Hayes Minor
Guest
Hayes Minor
9 years 5 months ago

Not one bit. With the rise in mobile phone usage, money-saving applications and purchases online, finding deals and shopping for the best prices is easier than ever before. Naturally, shoppers will turn their attention to retailers and brands that provide them the best incentives to purchase. Especially this holiday season, I believe we’ll see the race for ‘Share of Wallet’ increase exponentially.

Mark Heckman
Guest
9 years 5 months ago
It shouldn’t surprise any of us that coupon and other cost containment activity is driving the growth for online shopping. Despite sprinkles of hope that economy is improving, value conscious consumerism continues to grow. The first reaction of some retailers might be less than positive as it is one more indication that gaining market share and new shoppers online will require a margin investment that many are not prepared to make. Recent surveys indicate, the quintessential value shopper is shopping all channels looking for deals. It makes sense that if the shopper is looking for deals, she is looking online where they can be easily viewed in aggregate, before she makes the decision of where and how to shop. If the retailer is committed to building a relationship with value shoppers, special incentives, (not available to in-store shoppers), will provide the savvy multichannel shopper the reason to buy. In addition these incentives could even motivate some of the late adapters to online shopping the impetus to give it a shot. Embracing the online value shopper… Read more »
Bill Emerson
Guest
Bill Emerson
9 years 5 months ago

There should be no surprise that e-tailers are following the path of the 4-wall channel to drive more volume.

The larger discussion is what this portends for e-tailers in the future. Competing promotionally is a narcotic. Forty years ago, there were over 130 independent department stores operating in America, all making money. After 40 years of increasing promotional activity, there is basically one, with over 85% of its sales done at promotional price.

Things happen much faster in e-tail, so it’s unlikely it will take 40 years to see the impact of this trend. As someone has said, competing on price is a footrace to the bottom. It will be no different in this space.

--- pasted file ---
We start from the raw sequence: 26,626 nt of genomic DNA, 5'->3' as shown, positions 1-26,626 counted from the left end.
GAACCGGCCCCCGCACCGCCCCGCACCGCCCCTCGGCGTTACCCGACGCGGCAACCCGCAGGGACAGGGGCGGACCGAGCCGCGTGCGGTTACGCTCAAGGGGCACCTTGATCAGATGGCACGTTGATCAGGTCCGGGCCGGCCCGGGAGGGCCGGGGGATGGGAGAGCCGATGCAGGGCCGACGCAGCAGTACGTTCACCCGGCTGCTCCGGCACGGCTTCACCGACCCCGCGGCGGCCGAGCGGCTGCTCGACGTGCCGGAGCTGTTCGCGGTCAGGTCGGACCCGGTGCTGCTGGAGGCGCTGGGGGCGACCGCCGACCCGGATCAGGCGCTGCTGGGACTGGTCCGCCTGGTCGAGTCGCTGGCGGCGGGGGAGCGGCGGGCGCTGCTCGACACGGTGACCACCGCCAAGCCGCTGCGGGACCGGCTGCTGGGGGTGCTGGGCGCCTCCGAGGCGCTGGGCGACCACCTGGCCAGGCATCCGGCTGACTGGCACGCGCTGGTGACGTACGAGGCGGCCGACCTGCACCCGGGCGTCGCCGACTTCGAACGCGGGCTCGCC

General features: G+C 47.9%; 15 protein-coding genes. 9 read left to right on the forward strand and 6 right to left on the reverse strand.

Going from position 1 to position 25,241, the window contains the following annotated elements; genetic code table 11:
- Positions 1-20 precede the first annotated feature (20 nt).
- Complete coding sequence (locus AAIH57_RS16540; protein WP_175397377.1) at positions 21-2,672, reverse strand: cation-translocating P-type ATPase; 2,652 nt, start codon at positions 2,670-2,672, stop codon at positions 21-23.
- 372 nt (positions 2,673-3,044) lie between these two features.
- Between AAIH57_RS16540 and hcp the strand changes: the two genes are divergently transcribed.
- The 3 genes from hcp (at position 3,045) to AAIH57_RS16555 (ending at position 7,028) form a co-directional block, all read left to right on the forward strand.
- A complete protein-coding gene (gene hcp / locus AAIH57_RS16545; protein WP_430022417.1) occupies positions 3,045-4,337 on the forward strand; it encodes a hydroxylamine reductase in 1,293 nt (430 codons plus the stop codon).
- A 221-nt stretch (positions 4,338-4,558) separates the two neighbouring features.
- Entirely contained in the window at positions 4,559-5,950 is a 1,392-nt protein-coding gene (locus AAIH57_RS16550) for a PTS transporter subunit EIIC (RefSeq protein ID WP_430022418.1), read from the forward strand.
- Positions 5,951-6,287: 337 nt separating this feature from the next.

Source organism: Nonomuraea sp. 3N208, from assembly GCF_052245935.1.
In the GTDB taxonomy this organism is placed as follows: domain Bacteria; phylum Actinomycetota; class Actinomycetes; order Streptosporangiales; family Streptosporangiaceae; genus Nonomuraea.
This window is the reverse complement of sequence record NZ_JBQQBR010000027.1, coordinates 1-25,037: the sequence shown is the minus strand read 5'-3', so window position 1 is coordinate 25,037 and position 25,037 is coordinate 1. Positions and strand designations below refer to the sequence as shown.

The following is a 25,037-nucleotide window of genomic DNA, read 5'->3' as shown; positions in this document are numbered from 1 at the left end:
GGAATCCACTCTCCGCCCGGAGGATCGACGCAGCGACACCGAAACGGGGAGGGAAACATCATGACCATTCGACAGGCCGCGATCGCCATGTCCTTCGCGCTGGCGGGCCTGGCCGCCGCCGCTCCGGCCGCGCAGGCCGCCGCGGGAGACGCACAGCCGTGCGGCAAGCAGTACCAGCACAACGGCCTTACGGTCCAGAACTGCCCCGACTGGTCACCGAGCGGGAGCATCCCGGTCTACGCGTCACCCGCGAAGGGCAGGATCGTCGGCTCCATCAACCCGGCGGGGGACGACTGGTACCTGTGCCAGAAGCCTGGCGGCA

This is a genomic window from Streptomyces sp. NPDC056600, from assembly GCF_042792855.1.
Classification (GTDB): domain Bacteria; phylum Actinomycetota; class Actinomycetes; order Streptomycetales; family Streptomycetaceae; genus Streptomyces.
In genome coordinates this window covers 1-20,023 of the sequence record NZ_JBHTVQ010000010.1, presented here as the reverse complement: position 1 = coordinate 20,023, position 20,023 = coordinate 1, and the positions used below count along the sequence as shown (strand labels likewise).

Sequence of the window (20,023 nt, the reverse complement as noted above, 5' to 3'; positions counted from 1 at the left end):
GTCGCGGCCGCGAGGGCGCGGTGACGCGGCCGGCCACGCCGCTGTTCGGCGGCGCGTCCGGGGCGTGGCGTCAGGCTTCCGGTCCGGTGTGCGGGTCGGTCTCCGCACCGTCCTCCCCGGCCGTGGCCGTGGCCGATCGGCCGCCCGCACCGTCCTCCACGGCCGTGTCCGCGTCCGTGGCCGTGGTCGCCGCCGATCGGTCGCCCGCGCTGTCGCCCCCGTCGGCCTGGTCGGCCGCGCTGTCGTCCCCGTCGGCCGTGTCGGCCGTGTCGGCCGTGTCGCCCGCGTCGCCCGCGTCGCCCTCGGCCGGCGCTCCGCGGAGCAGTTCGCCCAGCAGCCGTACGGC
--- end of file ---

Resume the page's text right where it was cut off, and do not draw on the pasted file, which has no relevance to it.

Justin Time
Guest
9 years 5 months ago

Coupon codes especially from retailmenot.com, are something an online shopper researches before they hit the buy button. Either it be dollars or percentage off, free shipping, what have you, the online customer is savvy in the groupon world of savings, and will vacate his/her shopping cart if the coupon code doesn’t work.

I think that one of borders.com problems, one of many, that for the most part, coupon codes never worked when entered. Carts were abandoned by the thousands.

Jonathan Marek
Guest
9 years 5 months ago

Am I surprised that consumers want to use more coupons? No. That the internet makes coupons easier to get? No. That coupons boost traffic? No.

That the internet couponing boom has generated this much sound and fury (and GRPN market cap) without anyone truly understanding the attributable impact on retail profits? Well, I’m not sure I’m surprised but I am disappointed.

Dennis Serbu
Guest
Dennis Serbu
9 years 5 months ago

What are we missing? We raise prices because of “commodity cost increases,” but don’t lower them when the costs drop. Then we deal back to what the market appears to bear. Meanwhile, back at the ranch, folks have a fixed revenue stream, and there is competition between putting gas in the car to go to work, buying food and paying rent. This doesn’t affect everyone, but a substantial segment of the economy. We are losing or gaining occasional users of product based on affordability. Coupons create that affordability, but lower prices would more likely sustain repeat purchase. In many cases we have reached the upper reaches of price elasticity and the balloon needs to pop.

M. Jericho Banks PhD
Guest
M. Jericho Banks PhD
9 years 5 months ago

When one out of one coupons is issued and used, that’s 100% usage. If, later, two out of two coupons are issued and used, that’s a 100% increase! My point, if not artfully expressed, is that large percentage increases from a (relatively) small base mean very little. They’re encouraging to be sure, and will be great if the percentage increases year over year can be maintained. I would be interested to see the raw numbers for this report.

GMROI addressed the difficulty of sustaining year over year percentage increases in coupon usage best. Coupons are band-aids, plain and simple.

Ralph Jacobson
Guest
9 years 5 months ago

Why would the growing number of shoppers taking advantage of the offer of discounts, or “free” money surprise anyone? Consumers have never been more value-conscious than they are today. It’s just a bit risky for the retailers when their only value proposition is deep discounts. They need to find values to offer throughout the entire shopping experience.

Justin Time
Guest
9 years 5 months ago

Not getting access to promo codes can be disappointing. But online merchants such as brightsettings.com are flexible. Personally, I placed an order with them on Friday for a custom fitted table cloth. I had just signed up for their newsletter, but it went directly to spam. Later I found that it contained a $10 off code for a minimum $50 order, which I made. I contacted them on the weekend, and they promptly replied, stating that the credit would be applied. I now feel much better about the merchant. No one ever wants to order online without taking advantage of these vital, money saving promo codes. You feel cheated if you can’t take advantage of them.